Dubai mother whose daughter fell for online predator tells of online dangers

A mother-of-one has called on parents to be more aware about what their children get up to online after her teenage daughter was groomed by an older man while playing a popular video game.

One mum warns that many parents in Dubai may not be aware of the danger children can get into on the internet. Chris Ratcliffe/Bloomberg
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DUBAI // Bullied at school and emotionally vulnerable, the 15-year-old girl perfectly fit the bill for grooming by a devious online predator.

Seeking friendship with fellow Minecraft players she started a relationship with another teenager – who turned out to be a man from Germany.

Her British mother, Alison, has told the story of what happened to her daughter as a warning to parents to be more vigilant about what their children are doing online.

“She is very bright, but also quiet and shy,” said Alison, a single mother of two who works in education.

“Because she didn’t want to conform the bullying started. She thought these people online were her friends but they were actually grooming her.

“I discovered she was chatting to someone who said they would fly to Dubai and take her back to Germany. I was shocked. I didn’t contact Dubai Police as I was worried she would be blamed.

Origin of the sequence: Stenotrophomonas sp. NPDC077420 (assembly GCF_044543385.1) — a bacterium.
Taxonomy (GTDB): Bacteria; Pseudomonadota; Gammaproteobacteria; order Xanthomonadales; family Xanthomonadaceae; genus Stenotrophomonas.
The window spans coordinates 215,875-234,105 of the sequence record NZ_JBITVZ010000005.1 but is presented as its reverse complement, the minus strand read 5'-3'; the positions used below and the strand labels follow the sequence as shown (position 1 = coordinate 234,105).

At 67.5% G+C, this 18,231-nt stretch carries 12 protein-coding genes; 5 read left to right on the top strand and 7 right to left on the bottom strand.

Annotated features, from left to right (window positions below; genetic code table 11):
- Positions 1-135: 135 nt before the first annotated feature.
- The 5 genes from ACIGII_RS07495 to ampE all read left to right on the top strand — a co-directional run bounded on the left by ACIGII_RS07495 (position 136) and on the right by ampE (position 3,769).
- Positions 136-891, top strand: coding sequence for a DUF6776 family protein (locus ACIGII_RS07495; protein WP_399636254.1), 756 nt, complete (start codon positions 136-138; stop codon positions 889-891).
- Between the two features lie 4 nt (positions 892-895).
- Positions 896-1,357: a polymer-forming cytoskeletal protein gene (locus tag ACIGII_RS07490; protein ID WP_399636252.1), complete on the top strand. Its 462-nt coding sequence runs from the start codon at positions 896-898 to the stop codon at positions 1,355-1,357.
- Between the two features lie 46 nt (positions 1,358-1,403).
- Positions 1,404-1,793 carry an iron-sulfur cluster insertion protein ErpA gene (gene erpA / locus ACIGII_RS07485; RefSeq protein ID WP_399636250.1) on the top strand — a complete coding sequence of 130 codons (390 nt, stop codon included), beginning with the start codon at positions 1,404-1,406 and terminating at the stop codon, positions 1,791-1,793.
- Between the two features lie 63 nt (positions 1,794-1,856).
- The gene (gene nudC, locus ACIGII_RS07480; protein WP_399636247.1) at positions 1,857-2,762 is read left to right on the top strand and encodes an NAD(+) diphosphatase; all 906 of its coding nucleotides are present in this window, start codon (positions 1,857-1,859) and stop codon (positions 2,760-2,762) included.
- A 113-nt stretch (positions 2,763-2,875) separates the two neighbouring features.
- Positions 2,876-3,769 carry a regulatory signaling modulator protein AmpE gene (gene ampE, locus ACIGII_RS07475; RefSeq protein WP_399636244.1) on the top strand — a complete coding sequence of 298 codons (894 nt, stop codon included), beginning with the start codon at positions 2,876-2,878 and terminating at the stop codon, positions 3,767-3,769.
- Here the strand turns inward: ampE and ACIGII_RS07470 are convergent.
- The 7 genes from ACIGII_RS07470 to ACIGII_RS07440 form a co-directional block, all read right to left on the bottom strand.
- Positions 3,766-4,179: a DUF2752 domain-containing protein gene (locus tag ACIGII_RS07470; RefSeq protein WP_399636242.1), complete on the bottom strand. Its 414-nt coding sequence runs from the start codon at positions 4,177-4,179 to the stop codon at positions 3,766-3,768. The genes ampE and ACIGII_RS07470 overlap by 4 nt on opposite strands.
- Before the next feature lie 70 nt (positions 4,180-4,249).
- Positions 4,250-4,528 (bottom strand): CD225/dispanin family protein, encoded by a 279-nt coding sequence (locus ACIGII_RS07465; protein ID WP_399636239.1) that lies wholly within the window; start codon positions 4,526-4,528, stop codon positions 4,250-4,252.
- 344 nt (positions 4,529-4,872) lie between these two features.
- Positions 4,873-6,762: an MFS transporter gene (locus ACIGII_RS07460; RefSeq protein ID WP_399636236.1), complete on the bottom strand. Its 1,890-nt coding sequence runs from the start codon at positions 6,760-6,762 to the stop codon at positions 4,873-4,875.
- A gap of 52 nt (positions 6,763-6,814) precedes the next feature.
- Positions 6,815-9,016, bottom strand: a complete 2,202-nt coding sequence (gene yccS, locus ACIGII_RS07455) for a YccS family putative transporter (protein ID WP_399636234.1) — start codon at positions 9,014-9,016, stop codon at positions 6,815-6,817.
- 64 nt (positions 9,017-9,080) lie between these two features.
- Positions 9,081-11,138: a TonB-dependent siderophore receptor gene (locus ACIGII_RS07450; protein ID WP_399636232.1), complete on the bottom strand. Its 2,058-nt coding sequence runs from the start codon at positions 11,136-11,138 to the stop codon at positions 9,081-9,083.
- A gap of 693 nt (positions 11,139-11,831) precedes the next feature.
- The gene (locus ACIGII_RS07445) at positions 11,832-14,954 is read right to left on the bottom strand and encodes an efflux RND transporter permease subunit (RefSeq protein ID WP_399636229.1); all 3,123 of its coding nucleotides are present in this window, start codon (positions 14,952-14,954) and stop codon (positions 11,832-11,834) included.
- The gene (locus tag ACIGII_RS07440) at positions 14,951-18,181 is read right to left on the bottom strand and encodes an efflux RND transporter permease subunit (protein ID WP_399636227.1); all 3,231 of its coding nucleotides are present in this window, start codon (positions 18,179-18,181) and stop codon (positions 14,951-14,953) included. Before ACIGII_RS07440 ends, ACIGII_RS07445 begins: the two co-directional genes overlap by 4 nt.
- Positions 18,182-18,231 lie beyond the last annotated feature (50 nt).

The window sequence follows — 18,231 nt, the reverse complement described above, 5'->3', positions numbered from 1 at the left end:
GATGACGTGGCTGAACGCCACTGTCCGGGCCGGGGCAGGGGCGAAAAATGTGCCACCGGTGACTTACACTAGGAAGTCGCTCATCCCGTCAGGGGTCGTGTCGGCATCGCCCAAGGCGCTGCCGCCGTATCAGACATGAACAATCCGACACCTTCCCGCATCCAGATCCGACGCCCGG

“I didn’t know if she had sent any photographs of herself.”

Alison, who presumed her daughter was studying or playing games when she locked herself away for hours in her bedroom, confronted her and demanded to know who she was talking to online.

“She explained this person was called ‘Flirty’ because he could write English well, but could not speak the language,” the mother said.

Concerned about what was being said, Alison asked to see their conversations.

“He was talking about the game but also things she would not normally talk openly about, such as sexual matters.

“This person was advising her not to go to school, to get a job instead, and that there was no point in GCSEs.”

Alison called UK police for advice and to report the man. Her information led officers to a man in his 20s who was going by the name of “Ghost” in other internet chatrooms.

He had contacted scores of children.

Alison said her daughter became aggressive and her character changed when she had her internet access cut. She was taken out of school and offered counselling.

“I don’t think many parents in Dubai are aware of the danger children can get into on the internet,” Alison said. “You can’t believe how quickly things can go wrong.

“My family’s life was turned upside down. It was horrendous. I just want my daughter to realise she has an amazing life in front of her.”

Barry Lee Cummings, chief awareness officer at UAE online safety group Beat the Cyber Bully, holds online safety workshops in schools and seminars in cooperation with government departments.

“The gap between adults and children is getting bigger,” Mr Cummings said.

“That is worrying as parents don’t always understand what is going on.

“Grooming gangs will identify vulnerable young children who are looking for an outlet. When they talk openly about their personal situation, predators develop a relationship and trust to lure that young person from the online experience into an off-line scenario.

“A lot of children look at social media as a challenge to attract the most followers or likes, and that is exploited by strangers.”

nwebster@thenational.ae